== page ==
Solving the Mystery of a Missing W-2

For the average American, April showers bring¬†both May flowers and lots of time spent trying to navigate tax returns. What if you’re still missing a W-2 from your employer?

Despite the January 31st deadline imposed by the Internal Revenue Service, some employers aren’t so reliable when it comes to sending out W-2s on time. This form, which outlines income, federal and state withholdings, retirement plan participation, and more, is among the most important items for the average tax filer. Moving forward without one can be quite a burden, so here’s what to do if you still don’t have access to that vital tax form. Consulting a reliable CPA firm about preparing and filing your taxes is always recommended.

Ask Your Employer

Speaking to your payroll or HR department is often the easiest way to secure a lost or mishandled W-2. Check to be sure your name, address, and email address are correct in your company database to avoid further issues.

Ask the IRS

If you changed jobs, worked for a company that is now closed, or are having issues communicating with the powers that be, notifying the IRS is the next step. They can send a letter to your employer requesting the proper forms on your behalf. Be prepared with your company’s name, address, and phone number, in addition to your dates of employment and an estimate of both wages and taxes withheld before reaching out. This information should be available on your final pay-stub.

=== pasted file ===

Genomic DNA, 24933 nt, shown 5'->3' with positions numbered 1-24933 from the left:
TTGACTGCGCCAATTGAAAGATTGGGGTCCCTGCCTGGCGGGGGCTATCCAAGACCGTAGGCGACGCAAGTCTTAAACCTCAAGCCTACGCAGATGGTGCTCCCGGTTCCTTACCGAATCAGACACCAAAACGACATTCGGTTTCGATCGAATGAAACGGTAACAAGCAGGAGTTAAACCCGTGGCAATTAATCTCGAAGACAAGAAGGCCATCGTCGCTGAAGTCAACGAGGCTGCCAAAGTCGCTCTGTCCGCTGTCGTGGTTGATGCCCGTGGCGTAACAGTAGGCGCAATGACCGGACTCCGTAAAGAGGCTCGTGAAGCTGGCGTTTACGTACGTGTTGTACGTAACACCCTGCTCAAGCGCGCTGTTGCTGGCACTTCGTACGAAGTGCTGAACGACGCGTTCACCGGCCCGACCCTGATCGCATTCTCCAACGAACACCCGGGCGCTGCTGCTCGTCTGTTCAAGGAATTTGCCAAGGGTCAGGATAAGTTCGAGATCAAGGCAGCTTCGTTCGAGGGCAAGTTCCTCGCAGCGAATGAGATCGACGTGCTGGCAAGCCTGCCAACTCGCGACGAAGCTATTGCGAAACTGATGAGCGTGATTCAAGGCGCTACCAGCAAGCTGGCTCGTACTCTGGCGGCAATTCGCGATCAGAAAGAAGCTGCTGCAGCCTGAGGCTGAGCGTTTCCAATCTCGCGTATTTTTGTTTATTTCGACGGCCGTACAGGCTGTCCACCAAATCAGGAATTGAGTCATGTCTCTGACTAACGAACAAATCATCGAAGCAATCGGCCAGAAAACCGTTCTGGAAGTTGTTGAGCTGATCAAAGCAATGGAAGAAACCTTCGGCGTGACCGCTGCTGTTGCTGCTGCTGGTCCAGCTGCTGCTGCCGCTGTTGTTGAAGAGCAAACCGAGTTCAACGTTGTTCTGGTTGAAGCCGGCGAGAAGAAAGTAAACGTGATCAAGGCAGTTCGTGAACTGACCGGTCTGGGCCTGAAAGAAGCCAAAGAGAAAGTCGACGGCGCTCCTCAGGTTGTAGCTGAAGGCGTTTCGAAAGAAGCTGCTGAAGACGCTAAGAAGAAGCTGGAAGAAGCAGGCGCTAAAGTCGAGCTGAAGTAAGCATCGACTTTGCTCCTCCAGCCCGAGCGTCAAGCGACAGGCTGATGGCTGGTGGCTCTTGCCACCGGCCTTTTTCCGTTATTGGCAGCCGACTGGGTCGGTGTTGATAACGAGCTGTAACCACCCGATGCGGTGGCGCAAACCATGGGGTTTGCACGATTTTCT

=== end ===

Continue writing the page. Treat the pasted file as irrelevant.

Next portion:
File Your Return Without Your W-2

A missing tax form is no excuse for filing late, so don’t skip the deadline just because you’re still in W-2 limbo. In lieu of an official W-2 form, ask a professional CPA firm about attaching Form 4852, also known as the Substitute for Form W-2, Wage and Tax Statement, instead. This form allows you to estimate wages and taxes withheld in order to include this information in your return. Note that using this method instead of a W-2 may delay your refund.

If your employer went out of business or otherwise ceased operations, your CPA can forward Form 4852 to your local Social Security Administration office as well to ensure credit is received for any Medicare and Social Security tax withheld. If you worked for multiple employers in 2016 and exceeded the $118,500 base wage between them, you may be eligible for a credit for overpaid Social Security tax. If this is the case, be sure to include the estimated amount of the credit on your 1040.

File Form 1040X

In some instances, you may receive your W-2 after the filing deadline. If the results match what you filed on Form 4852, you do not need to take further action. However, if there are material differences, filing Form 1040X to amend your return may be required to correct any errors in reporting.

Tax season isn’t usually much fun, especially if you’re missing one or more W-2s.

If you want to breathe a little easier this year, Klein Hall CPAs can help! Contact us today to learn more about our comprehensive tax preparation and planning services, and see how simple tax season can be!